When historians look through archival photos, it can be difficult to analyze an image’s authenticity. The question is not whether the image is genuine, per say, but how frank or candid the photo really is. This can be especially challenging when looking through photographs taken by government agencies who, understandably, have an agenda and often preserved images that were created with a certain narrative in mind. This is why, while the historic photos of Forest Rangers that graced the glossy pages of the Conservationist Magazine have become iconic, I tend to prefer to obtain photos from the rangers personal collections.
I recently discovered some black and white photos of an Adirondack search from half a century ago that look as though they had come straight from central casting. Each one was so extraordinary they could have been used for a movie poster for a Hollywood film starring Gary Cooper. I immediately questioned what I was looking at. Was it from a training or simulated search? Thankfully some information was written onto the back of the photos, including the year, 1967 and the incident name and location, “Debbie Butler Search, Stony Creek”.
While the search report that had been completed following the incident had long been purged and lost to the landfill, newspaper accounts from the era exist. One of them was written by the ranger likely in charge of the mission, Charlie Severance, who is also pictured in five of the seven photographs I found. Two of the rangers who were part of the mission are still alive and enjoying retirement, Louis Curth who was the photographer, and Lance Killmeier of Fort Ann. Specifics of a single incident are difficult to recall 50 years later, especially if you were on hundreds of searches, but after speaking with the retired rangers as well as the then 11 year old missing girl, Debbie Butler, a written record can now be attached to some incredible, real photographic history of an Adirondack search.
There is no search call that raises the “red flag” and anxiety more for a Forest Ranger than a missing child. While every search is an emergency, you can’t help but yourself in the parent’s position. You can see the distress in their eyes, their expression, and their posture. As a forest ranger myself, I have had parents in such panic and despair that I can’t adequately obtain necessary information from them as to what happened. The entire community feels the call to help and search managers can sometimes even be overwhelmed by volunteers.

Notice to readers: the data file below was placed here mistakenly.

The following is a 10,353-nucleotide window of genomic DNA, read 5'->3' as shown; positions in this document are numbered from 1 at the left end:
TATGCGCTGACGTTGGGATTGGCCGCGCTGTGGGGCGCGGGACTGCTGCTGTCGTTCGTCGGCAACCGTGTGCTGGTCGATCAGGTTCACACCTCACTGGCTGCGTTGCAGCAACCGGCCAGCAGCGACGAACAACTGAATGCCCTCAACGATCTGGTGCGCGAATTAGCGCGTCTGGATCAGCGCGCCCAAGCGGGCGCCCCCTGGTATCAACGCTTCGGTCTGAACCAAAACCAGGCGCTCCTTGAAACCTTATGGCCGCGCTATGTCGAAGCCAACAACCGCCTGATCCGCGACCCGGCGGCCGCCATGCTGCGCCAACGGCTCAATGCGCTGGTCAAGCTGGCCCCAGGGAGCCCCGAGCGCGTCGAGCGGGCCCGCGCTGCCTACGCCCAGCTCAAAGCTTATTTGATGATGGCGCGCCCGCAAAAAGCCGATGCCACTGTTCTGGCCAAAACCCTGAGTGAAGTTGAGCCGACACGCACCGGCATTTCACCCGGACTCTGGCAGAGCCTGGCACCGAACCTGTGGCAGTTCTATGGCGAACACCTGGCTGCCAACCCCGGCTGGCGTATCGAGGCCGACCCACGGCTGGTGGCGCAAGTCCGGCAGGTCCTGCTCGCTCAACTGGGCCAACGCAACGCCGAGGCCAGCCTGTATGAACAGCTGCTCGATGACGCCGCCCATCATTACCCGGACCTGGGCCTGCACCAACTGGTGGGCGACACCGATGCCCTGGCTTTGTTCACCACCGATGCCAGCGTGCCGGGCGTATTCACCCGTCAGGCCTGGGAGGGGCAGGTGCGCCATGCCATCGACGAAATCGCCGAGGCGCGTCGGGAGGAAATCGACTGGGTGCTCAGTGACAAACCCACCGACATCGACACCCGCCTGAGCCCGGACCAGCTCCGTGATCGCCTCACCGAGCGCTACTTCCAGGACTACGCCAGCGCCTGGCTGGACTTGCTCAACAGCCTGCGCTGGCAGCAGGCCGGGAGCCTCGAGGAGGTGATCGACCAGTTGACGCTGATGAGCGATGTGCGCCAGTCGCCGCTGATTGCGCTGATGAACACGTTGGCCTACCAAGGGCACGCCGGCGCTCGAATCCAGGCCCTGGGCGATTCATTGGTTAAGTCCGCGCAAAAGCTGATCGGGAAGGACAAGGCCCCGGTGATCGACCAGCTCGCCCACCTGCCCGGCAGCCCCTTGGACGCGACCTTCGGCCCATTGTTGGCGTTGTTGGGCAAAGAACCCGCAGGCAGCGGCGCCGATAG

All of this occurred 50 years ago as well, when on Sunday afternoon, April 2, 1967, eleven-year-old Debbie Butler walked away from her family’s camp in Stony Creek. Today she remembers it as “running away” like kids sometimes do but the reason for her leaving is unknown and a memory lost. The family and a friend searched on their own at first but soon it became apparent they needed help. The search developed quickly with sheriffs, state troopers, volunteer fireman and forest rangers responding. Tracks were found and followed for 3 miles as there was still snow in the woods. Bloodhounds may have even been on her “scent” that night but it didn’t lead to success. Despite searching late into the night, young Debbie Butler remained alone, unprepared in the Adirondack backcountry. The search organizers kept a positive attitude as temperatures were mild for April, the cruelest of all months in the Adirondacks.
Many more resources were brought in the next day, including the Conservation Department’s helicopter, N600, a “huey” that was piloted by “Ace” Howland. Not long after beginning their search pattern, the missing girl was spotted by the crew of N600. Flying low they could see she was moving and waving to the helicopter. The helicopter was equipped with a hoist but there was such a large clearing nearby the decision was made to land and walk to her. The helicopter moved slowly and Debbie followed the helicopter on foot. After they landed the rangers made their way to the girl, who had climbed over a mountain and through a beaver swamp the night before. She was very happy to see them and was carried in their arms back to the helicopter. Placed in a sleeping bag, she was flown out of the backcountry to a waiting ambulance and then transported to the hospital in Glens Falls more out of an abundance of caution than any obvious medical condition. Despite a nerve wracking night for family, all was well that ended well.
Debbie Butler still lives in the area today and has a vague recollection of the event as an adult. She did not wish to be quoted directly but expressed gratitude to all those involved who helped bring her to safety. The importance of photos in recording history became very apparent to me in researching this article. Memories fade. Images last forever.
Photos: The 1967 Stony Creek Search for 11-Year-Old Debbie Butler.